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Outlaws of Boulder Pass (1942)

Harkness controls Boulder Pass and his men are overcharging the ranches for its usage. When Tom Cameron steps in to rob the tollgate keepers and return the money to the ranchers, he gets caught.


Sam Newfield


Sam Robins (original screenplay) (as Steve Braxton)




Cast overview:
George Houston ... Tom Cameron - alias The Lone Rider
Al St. John ... Fuzzy Jones (as Al 'Fuzzy' St. John)
Dennis Moore ... Smoky Hammer (as Smoky Moore)
Marjorie Manners ... Tess Hammer - alias Tess Clayton
I. Stanford Jolley ... Gil Harkness
Karl Hackett Karl Hackett ... Sidney Clayton
Charles King ... Jake - Henchman
Ted Adams ... Sheriff
Kenne Duncan ... Mulie - Henchman (as Ken Duncan)
Frank Ellis Frank Ellis ... Ringo - Henchman


In the 11th of 16 films in PRC's "Lone Rider" series, Tom Cameron/The Lone Rider and Fuzzy Jones rescue a wounded man from a gang of outlaws and discover he is their old friend Smoky Hammer, half-owner of the B-X Ranch whom they are on the way to meet. Smoky's father was murdered years before, leaving a daughter Tess, who has been raised by ranch foreman Sid Clayton as his own daughter. Smoky, who has not been back in years, decides to play dead from the attack, in order to discover what is in back of the attack. The B-X Ranch charges toll for the cattle that pass through on the way to the free-grazing ranch land, and this has caused expense and hardship on the ranchers. Tess objects to this unreasonable toll but can not get a satisfactory answer from her, she thinks, father. Gil Harkness, working with Clayton, thinks he has killed Smoky and now plans on getting rid of Tess so they can have clear title to the B-X. Tom rescues Tess from an attempt on her life and, as a reward, she puts... Written by Les Adams <longhorn1939@suddenlink.net>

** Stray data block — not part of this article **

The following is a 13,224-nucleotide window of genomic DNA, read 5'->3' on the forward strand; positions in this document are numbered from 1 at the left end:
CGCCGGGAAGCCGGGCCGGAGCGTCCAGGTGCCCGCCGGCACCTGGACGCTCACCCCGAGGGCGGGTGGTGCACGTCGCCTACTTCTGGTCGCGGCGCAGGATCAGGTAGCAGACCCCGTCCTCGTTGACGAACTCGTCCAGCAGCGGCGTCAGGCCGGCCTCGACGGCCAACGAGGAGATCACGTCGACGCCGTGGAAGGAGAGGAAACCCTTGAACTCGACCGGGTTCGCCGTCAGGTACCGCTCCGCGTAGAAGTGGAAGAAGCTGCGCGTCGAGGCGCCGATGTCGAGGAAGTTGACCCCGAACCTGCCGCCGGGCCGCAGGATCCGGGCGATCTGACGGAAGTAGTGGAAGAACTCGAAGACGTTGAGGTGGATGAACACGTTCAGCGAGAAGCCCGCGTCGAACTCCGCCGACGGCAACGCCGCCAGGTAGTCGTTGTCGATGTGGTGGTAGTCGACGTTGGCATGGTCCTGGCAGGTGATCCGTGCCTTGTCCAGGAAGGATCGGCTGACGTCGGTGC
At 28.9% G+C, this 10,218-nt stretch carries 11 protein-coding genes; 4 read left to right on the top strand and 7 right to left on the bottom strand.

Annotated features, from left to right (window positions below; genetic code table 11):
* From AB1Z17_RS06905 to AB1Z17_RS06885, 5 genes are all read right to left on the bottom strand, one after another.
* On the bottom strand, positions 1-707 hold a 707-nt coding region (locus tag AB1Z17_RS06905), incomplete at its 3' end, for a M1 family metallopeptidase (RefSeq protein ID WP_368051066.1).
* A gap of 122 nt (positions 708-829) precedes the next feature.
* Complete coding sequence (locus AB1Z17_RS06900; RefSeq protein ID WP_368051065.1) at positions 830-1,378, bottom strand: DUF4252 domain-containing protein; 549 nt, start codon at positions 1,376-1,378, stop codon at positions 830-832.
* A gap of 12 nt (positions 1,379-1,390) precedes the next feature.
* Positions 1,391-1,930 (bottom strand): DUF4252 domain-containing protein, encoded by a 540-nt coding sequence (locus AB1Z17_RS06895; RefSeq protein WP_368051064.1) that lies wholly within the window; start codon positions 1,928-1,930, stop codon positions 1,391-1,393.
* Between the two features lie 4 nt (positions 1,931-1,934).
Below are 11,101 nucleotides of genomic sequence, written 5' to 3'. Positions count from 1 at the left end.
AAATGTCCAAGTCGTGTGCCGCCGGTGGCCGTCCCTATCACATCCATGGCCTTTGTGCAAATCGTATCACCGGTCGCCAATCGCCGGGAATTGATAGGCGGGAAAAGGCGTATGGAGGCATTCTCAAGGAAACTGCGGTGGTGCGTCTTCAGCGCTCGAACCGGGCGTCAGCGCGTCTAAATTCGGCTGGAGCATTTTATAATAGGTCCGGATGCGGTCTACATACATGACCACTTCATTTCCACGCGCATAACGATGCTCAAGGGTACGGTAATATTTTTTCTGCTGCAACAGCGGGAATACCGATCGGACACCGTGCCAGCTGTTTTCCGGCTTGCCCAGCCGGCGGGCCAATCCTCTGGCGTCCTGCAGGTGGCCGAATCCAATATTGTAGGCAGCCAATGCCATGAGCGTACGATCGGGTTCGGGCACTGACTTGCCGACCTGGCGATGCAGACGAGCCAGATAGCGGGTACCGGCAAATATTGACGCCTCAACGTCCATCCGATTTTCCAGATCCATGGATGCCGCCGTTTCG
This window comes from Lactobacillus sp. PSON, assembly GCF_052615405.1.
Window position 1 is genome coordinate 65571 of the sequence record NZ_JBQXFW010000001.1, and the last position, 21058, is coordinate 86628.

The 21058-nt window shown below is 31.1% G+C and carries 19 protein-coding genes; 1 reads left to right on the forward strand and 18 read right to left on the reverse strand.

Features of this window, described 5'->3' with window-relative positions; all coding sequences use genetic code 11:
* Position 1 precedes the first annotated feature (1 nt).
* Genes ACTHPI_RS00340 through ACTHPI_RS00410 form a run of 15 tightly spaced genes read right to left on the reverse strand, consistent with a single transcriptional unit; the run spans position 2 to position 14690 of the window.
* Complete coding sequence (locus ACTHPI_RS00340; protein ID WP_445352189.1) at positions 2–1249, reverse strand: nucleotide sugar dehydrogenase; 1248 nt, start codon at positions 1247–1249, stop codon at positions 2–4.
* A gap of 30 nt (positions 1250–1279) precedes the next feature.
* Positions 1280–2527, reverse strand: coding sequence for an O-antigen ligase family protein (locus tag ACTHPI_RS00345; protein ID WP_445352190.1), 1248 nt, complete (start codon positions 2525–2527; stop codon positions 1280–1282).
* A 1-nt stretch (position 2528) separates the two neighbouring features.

Plot Summary | Add Synopsis


MUSIC FROM HIS THROAT...DEATH FROM HIS GUNS! And Border Badmen Run To Coverf As This Fellow Rides The Range! (original print ad) See more »


Action | Music | Western


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Release Date:

28 November 1942 (USA) See more »

Also Known As:

Fuzzy greift ein See more »

Company Credits

Show more on IMDbPro »

Technical Specs


Sound Mix:


Aspect Ratio:

1.37 : 1
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Did You Know?


The earliest documented telecast of this film in the New York City area occurred Thursday 29 November 1945 on pioneer television station WNBT (Channel 1). It first aired in Chicago Saturday 20 November 1948 on WBKB (Channel 4), in Albuquerque Wednesday 16 March 1949 on KOB (Channel 4), and in Cincinnati Monday 3 October 1949 on WKRC (Channel 11). See more »


Follows The Lone Rider in Frontier Fury (1941) See more »


The Lone Rider Song
(Theme Song)
Written by Johnny Lange and Lew Porter
Sung by George Houston
See more »

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User Reviews

The Lone Rider & Company
3 August 2017 | by bobliptonSee all my reviews

As this movie begins, George Houston is the Lone Rider, roaming along the road. To emphasize this, he sings a song with the repeated refrain "Oh! Let me keep roaming alone!" Unfortunately, he is riding with Al St. John, who seems smug about it under his beard. Fortunately, George quickly finds a rancher who needs to be helped, and they decide that the best way to do it is to pretend that Al is dead and buried. All too soon, Marjorie Manners turns up as someone's daughter telling men they can't collect toll on her father's land.

It's a PRC western, directed for speed and director Sam Newfield didn't get the big budgets like Edward Ulmer. I wonder what they rented it for when it played the Saturday matinees.

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